Tired of your bank too…

Having recently had to go round and round with our bank, Washington Mutual, I really could identify with this ladies frustration. Apparently, I’m not the only one…


Shown below, is an actual letter that was sent to a bank by a 96 year
old woman. The bank manager thought it amusing enough to have it
published in the New York Times.

Dear Sir:
I am writing to thank you for bouncing my check with which I endeavored
to pay my plumber last month. By my calculations, three nanoseconds must
have elapsed between his presenting the check and the arrival in my
account of the funds needed to honor it.
I refer, of course, to the automatic monthly deposit of my entire
income, an arrangement which, I admit, has been in place for only eight
years. You are to be commended for seizing that brief window of
opportunity, and also for debiting my account $30 by way of penalty for
the inconvenience caused to your bank.
My thankfulness springs from the manner in which this incident has
caused me to rethink my errant financial ways. I noticed that whereas I
personally attend to your telephone calls and letters, when I try to
contact you, I am confronted by the impersonal, overcharging,
pre-recorded, faceless entity which your bank has become..
From now on, I, like you, choose only to deal with a flesh-and-blood
person. My mortgage and loan repayments will therefore and hereafter no
longer be automatic, but will arrive at your bank, by check, addressed
personally and confidentially to an employee at your bank whom you must
Be aware that it is an offense under the Postal Act for any other
person to open such an envelope. Please find attached an
Application Contact Status which I require your chosen employee to
complete. I am sorry it runs to eight pages, but in order that I know as
muc h about him or her as your bank knows about me, there is no
Please note that all copies of his or her medical history must be
countersigned by a Notary Public, and the mandatory details of his/her
financial situation (income, debts, assets and liabilities) must be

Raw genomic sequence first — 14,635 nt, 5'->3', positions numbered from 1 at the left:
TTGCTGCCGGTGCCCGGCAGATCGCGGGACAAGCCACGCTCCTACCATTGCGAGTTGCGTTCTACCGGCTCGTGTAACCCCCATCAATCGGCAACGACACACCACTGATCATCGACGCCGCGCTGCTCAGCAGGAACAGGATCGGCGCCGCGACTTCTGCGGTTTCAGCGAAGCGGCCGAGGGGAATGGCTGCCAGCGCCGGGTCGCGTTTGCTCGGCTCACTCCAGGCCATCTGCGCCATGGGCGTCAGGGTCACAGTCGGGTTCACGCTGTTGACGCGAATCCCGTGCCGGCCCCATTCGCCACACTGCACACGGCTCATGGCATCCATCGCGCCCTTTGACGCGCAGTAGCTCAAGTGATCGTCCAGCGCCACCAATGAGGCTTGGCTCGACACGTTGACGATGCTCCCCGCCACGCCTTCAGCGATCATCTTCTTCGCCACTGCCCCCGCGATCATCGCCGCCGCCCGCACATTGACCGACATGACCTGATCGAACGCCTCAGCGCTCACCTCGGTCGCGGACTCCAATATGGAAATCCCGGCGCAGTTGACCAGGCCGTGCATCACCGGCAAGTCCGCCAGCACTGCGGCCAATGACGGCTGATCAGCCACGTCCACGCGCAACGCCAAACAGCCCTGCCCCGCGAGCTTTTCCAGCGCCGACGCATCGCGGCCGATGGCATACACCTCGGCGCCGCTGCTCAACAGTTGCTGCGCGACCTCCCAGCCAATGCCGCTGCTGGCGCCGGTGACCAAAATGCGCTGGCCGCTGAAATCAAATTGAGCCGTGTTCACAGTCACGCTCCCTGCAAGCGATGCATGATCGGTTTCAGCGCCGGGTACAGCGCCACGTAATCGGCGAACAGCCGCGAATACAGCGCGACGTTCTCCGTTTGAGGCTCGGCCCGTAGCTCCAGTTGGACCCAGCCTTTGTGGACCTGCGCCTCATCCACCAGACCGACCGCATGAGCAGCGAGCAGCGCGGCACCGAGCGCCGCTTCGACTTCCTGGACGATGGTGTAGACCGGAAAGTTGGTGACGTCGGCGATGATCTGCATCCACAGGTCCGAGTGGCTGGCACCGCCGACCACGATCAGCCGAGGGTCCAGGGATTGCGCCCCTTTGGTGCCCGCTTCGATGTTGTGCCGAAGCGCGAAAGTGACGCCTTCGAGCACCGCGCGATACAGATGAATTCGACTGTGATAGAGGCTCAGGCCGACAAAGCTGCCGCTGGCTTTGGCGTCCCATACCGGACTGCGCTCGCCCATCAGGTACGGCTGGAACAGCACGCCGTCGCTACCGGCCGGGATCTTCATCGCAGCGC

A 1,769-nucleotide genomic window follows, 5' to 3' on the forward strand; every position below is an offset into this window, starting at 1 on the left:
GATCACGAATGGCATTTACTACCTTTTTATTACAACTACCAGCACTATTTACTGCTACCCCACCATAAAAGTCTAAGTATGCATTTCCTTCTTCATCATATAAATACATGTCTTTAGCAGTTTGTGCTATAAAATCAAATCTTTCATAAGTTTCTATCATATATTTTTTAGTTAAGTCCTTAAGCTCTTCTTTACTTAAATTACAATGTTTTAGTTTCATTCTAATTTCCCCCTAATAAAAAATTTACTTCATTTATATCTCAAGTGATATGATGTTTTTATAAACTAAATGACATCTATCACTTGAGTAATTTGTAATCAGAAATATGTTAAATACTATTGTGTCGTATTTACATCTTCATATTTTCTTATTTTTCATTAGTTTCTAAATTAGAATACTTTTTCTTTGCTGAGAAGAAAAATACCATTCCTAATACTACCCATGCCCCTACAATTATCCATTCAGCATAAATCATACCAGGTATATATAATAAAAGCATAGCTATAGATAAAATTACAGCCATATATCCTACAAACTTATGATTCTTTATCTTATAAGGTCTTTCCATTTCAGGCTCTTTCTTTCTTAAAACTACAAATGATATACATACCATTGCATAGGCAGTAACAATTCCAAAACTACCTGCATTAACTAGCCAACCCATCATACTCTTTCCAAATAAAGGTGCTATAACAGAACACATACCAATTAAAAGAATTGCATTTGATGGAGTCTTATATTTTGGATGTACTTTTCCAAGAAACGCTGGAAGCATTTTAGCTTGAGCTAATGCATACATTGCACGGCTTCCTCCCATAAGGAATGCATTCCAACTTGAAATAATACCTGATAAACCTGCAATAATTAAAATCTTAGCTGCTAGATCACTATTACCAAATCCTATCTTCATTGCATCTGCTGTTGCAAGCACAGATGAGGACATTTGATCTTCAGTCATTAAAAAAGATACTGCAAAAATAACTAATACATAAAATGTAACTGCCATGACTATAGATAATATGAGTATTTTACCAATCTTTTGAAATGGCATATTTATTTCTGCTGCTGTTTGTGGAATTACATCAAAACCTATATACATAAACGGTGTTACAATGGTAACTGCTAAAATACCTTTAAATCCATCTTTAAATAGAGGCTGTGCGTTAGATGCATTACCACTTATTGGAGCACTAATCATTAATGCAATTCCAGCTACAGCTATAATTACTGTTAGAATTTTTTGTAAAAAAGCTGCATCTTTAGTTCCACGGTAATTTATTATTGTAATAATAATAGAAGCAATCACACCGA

accompanied by documented proof. In due course, I will issue your
employee with a PIN number which he/she must quote in dealings with me.
I regret that it cannot be shorter than 28 digits but, again, I have
modeled it on the number of button presses required of me to access my
account balance on your phone bank service.
As they say, imitation is the sincerest form of flattery Let me level
the playing field even further. When you call me, press the buttons as
1. To make an appointment to see me
2. To query a missing payment.
3. To transfer the call to my li ving room in case I am there.
4. To transfer the call to my bedroom in case I am sleeping.
5. To transfer the call to my toilet in case I am attending to
6. To transfer the call to my mobile phone if I am not at home.
7. To leave a message on my computer, a password to access my
computer is required. Password will be communicated to you at a later
date to the Authorized Contact.
8. To return to the main menu and to listen to options 1 through 7.
9. To make a general complaint or inquiry. The contact will then be
put on hold, pending the attention of my automated answering service.
While this may, on occasion, involve a lengthy wait, uplifting music
will pla y for the duration of the call.

Regrettably, but again following your example, I must also levy an
establishment fee to cover the setting up of this new arrangement.

May I wish you a happy, if ever so slightly less prosperous New Year.

Your Humble Client

(By way of Sean McCormack)


2 Responses to Tired of your bank too…

  1. Ghosty says:

    I have an account with an online bank. I feel this woman’s pain threefold, and may adopt a simila procedure myself. 🙂 Merry Christmas, BTW!

  2. Nok says:

    I would love to read the bank’s response. 🙂

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